Insulin resistance is responsible for something called the metabolic syndrome, also known as syndrome x. In the metabolic syndrome, the individual tends to have high cholesterol with low HDL (the “good” cholesterol) and low LDL (the “bad” cholesterol), and high triglycerides. One of the big problems caused by insulin resistance is obesity. People who are insulin resistant tend to be overweight (especially carrying weight around the abdomen) and may have high blood pressure.

One other aspect of the metabolic syndrome is inflammation and endothelial (lining of the blood vessels) function. In other words, high cholesterol (especially accompanied by high LDL) is a risk factor for heart disease. Inflammation enables plaquing (arteriosclerosis) to occur. The function of the lining of the blood vessels is needed to protect against arteriosclerosis.

Research appearing in the Journal of the American Medical Association (2004;292:1440-1446) indicates that the Mediterranean diet may protect the blood vessel lining and reduce inflammation. It was a randomized, single-blind trial conducted for 2 ½ years with 180 subjects (99 men and 81 women) with the metabolic syndrome. The subjects were divided into two groups, with one group being instructed to follow the Mediterranean diet for two years.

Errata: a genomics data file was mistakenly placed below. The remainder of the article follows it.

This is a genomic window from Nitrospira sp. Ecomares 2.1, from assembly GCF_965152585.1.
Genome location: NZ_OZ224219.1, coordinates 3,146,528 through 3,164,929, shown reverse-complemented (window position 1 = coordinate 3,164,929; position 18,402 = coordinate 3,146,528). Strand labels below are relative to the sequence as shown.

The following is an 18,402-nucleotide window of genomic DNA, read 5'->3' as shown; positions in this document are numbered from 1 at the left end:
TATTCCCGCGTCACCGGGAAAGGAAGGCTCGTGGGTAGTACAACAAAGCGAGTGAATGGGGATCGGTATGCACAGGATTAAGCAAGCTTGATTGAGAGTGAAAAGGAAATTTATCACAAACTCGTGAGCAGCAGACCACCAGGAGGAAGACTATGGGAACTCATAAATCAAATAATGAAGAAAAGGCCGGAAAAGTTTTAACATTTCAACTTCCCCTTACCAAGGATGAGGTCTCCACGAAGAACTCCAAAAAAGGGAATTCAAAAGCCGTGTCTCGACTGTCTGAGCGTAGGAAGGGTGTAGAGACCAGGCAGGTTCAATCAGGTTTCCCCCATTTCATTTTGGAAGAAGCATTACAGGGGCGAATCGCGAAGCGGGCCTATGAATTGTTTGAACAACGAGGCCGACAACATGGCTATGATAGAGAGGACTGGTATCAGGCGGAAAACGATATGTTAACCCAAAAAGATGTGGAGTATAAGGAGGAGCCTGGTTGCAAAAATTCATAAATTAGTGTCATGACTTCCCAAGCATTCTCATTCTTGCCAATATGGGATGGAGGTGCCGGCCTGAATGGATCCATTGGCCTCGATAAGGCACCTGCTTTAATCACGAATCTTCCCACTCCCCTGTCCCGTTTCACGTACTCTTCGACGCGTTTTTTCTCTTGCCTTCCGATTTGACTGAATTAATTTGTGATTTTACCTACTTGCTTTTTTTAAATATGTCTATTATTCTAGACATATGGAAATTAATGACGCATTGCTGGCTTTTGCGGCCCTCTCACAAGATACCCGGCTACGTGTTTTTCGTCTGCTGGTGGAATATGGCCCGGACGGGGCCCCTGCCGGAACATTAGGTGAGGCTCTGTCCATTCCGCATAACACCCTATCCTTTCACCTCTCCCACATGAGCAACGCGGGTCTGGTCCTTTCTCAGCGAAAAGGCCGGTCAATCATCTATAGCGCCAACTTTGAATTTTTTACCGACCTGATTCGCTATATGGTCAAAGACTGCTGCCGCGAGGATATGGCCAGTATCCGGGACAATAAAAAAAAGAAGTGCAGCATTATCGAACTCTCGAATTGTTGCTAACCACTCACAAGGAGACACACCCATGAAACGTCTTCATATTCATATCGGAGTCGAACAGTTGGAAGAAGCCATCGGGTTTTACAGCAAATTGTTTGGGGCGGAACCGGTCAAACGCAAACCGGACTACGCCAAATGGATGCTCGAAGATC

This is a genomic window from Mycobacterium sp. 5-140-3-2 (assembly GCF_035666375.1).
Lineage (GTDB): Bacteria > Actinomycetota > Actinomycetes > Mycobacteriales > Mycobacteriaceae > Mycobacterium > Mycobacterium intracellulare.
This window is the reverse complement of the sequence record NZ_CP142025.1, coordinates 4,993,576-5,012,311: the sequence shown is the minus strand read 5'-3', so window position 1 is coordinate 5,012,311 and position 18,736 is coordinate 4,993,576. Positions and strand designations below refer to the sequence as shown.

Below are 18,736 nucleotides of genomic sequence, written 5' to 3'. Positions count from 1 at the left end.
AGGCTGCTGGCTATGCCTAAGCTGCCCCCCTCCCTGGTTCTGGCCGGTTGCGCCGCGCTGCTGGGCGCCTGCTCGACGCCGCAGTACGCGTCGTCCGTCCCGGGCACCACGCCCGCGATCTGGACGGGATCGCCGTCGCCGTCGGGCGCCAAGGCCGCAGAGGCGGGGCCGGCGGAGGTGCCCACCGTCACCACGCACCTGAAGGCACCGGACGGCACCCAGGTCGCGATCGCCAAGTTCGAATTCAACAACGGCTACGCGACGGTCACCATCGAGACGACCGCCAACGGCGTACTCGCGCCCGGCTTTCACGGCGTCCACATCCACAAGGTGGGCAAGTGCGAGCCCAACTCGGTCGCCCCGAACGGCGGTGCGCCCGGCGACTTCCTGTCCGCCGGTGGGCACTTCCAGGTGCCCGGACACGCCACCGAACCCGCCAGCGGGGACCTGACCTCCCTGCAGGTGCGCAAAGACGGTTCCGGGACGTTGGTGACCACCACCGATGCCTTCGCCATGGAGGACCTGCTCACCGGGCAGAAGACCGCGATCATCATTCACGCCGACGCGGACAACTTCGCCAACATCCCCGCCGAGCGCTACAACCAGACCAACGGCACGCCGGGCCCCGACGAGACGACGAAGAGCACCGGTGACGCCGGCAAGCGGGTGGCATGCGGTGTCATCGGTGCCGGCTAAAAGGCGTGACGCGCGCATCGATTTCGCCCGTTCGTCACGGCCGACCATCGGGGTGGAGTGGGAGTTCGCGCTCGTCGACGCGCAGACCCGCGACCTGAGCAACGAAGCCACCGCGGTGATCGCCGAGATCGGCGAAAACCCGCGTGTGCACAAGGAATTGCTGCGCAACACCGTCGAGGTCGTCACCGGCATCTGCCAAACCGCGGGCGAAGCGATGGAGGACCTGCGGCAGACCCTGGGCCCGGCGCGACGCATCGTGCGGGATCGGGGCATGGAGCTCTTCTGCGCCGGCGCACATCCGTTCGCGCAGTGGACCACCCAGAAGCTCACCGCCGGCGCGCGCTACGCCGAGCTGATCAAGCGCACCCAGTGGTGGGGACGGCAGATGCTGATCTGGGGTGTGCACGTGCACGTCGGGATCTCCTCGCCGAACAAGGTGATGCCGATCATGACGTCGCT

The group following the diet had lower c-reactive protein and interleukins 6 (IL-6), 7 (IL-7), and 18 (IL-18)—these are chemicals whose presence indicate inflammation. The endothelial (blood vessel lining) improved in the group following the diet. The group following the diet even had improvement in insulin resistance; 40 patients in that group still had features of the metabolic syndrome, compared with 78 patients in the control group.